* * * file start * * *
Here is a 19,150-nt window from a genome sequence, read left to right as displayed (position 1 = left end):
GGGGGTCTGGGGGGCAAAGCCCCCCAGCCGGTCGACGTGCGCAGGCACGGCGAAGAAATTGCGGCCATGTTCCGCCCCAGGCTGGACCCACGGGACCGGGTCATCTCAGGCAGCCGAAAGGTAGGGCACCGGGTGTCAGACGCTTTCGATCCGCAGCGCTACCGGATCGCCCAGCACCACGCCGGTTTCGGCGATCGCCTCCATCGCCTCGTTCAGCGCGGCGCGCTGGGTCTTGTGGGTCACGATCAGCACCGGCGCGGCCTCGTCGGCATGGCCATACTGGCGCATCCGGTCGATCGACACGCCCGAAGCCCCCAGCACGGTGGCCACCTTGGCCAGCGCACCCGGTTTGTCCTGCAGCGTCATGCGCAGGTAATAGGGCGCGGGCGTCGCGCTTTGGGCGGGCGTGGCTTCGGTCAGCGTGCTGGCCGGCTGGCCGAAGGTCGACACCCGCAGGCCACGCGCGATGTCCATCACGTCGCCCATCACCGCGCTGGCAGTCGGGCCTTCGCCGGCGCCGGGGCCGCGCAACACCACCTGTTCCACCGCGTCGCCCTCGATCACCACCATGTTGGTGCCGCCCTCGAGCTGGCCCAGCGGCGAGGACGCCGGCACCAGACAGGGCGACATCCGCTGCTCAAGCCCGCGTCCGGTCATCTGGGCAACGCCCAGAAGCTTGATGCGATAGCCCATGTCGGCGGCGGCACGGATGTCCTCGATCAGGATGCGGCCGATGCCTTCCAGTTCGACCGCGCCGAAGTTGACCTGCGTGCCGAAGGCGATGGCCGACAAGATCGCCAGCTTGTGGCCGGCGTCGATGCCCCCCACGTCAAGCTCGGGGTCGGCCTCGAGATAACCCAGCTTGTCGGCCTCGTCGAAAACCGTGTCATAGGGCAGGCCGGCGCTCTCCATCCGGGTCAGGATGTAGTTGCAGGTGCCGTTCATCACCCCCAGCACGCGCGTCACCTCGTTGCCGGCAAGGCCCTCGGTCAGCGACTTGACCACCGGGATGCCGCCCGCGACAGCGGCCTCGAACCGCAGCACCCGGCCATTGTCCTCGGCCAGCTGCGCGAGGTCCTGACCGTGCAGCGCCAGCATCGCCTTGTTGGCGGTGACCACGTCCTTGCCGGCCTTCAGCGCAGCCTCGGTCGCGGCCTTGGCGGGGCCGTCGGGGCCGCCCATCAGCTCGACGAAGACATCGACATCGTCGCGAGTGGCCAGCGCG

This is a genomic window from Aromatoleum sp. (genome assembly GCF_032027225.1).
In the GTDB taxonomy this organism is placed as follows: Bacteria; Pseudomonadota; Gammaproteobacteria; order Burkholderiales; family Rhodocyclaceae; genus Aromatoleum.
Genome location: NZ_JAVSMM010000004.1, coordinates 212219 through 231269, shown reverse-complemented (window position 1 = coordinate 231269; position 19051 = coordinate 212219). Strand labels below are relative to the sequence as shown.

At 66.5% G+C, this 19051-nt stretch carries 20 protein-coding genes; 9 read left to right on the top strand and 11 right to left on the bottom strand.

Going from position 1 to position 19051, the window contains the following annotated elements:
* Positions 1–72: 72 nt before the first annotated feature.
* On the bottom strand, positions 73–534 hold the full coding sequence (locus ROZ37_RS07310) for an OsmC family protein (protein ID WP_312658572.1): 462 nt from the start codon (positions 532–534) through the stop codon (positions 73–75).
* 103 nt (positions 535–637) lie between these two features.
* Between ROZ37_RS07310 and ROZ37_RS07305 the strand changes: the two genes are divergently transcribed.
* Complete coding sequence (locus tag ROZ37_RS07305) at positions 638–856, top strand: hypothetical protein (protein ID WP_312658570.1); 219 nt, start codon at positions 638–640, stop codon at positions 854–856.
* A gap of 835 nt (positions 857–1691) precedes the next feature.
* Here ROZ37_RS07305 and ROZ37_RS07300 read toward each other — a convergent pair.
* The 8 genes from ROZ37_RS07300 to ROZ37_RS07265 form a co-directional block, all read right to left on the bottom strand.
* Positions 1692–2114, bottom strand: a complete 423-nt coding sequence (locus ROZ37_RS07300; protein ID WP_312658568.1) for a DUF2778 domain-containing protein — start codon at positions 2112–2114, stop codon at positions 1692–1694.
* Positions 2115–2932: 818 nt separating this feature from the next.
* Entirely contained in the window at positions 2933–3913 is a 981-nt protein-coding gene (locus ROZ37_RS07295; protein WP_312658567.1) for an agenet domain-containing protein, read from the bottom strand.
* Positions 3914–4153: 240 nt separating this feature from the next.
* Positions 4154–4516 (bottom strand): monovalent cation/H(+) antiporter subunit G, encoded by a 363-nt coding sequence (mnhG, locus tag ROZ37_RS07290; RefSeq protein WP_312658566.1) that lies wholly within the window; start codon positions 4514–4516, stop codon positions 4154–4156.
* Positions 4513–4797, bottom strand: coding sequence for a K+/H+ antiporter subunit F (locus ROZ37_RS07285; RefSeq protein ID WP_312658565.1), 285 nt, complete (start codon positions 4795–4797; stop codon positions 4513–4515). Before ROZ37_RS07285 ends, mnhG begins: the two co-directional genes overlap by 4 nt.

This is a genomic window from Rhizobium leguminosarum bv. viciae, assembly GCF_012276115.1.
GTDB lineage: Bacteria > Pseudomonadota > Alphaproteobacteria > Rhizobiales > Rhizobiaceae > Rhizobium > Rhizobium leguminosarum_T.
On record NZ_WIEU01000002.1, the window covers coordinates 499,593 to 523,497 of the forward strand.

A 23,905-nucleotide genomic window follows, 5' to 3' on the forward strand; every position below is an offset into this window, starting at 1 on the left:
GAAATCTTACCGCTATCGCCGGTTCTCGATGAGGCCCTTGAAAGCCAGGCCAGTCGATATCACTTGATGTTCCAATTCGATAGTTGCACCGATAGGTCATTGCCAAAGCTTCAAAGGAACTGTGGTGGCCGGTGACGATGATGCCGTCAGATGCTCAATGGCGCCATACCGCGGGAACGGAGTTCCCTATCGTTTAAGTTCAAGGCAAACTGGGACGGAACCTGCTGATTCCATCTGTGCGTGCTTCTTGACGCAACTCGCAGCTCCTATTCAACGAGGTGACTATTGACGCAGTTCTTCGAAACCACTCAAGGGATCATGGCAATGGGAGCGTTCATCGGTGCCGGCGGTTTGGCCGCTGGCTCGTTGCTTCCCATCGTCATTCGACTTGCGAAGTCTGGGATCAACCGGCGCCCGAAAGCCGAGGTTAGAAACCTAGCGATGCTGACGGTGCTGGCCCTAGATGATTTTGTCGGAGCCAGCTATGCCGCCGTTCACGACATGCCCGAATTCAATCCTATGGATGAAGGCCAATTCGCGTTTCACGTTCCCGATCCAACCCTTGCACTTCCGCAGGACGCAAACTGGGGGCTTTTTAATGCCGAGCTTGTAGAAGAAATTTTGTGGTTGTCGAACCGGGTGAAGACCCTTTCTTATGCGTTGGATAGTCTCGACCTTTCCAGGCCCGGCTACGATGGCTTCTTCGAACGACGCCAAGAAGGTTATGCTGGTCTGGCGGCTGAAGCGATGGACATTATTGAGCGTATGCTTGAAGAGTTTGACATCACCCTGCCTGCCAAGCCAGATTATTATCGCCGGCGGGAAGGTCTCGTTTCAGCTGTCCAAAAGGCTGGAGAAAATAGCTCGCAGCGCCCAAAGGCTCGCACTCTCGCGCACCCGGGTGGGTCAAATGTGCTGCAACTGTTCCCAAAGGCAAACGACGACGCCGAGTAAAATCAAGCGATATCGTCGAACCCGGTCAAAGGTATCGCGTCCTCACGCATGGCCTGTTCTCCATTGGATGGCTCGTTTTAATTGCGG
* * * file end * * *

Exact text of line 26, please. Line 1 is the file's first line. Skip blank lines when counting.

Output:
GAAATCTTACCGCTATCGCCGGTTCTCGATGAGGCCCTTGAAAGCCAGGCCAGTCGATATCACTTGATGTTCCAATTCGATAGTTGCACCGATAGGTCATTGCCAAAGCTTCAAAGGAACTGTGGTGGCCGGTGACGATGATGCCGTCAGATGCTCAATGGCGCCATACCGCGGGAACGGAGTTCCCTATCGTTTAAGTTCAAGGCAAACTGGGACGGAACCTGCTGATTCCATCTGTGCGTGCTTCTTGACGCAACTCGCAGCTCCTATTCAACGAGGTGACTATTGACGCAGTTCTTCGAAACCACTCAAGGGATCATGGCAATGGGAGCGTTCATCGGTGCCGGCGGTTTGGCCGCTGGCTCGTTGCTTCCCATCGTCATTCGACTTGCGAAGTCTGGGATCAACCGGCGCCCGAAAGCCGAGGTTAGAAACCTAGCGATGCTGACGGTGCTGGCCCTAGATGATTTTGTCGGAGCCAGCTATGCCGCCGTTCACGACATGCCCGAATTCAATCCTATGGATGAAGGCCAATTCGCGTTTCACGTTCCCGATCCAACCCTTGCACTTCCGCAGGACGCAAACTGGGGGCTTTTTAATGCCGAGCTTGTAGAAGAAATTTTGTGGTTGTCGAACCGGGTGAAGACCCTTTCTTATGCGTTGGATAGTCTCGACCTTTCCAGGCCCGGCTACGATGGCTTCTTCGAACGACGCCAAGAAGGTTATGCTGGTCTGGCGGCTGAAGCGATGGACATTATTGAGCGTATGCTTGAAGAGTTTGACATCACCCTGCCTGCCAAGCCAGATTATTATCGCCGGCGGGAAGGTCTCGTTTCAGCTGTCCAAAAGGCTGGAGAAAATAGCTCGCAGCGCCCAAAGGCTCGCACTCTCGCGCACCCGGGTGGGTCAAATGTGCTGCAACTGTTCCCAAAGGCAAACGACGACGCCGAGTAAAATCAAGCGATATCGTCGAACCCGGTCAAAGGTATCGCGTCCTCACGCATGGCCTGTTCTCCATTGGATGGCTCGTTTTAATTGCGG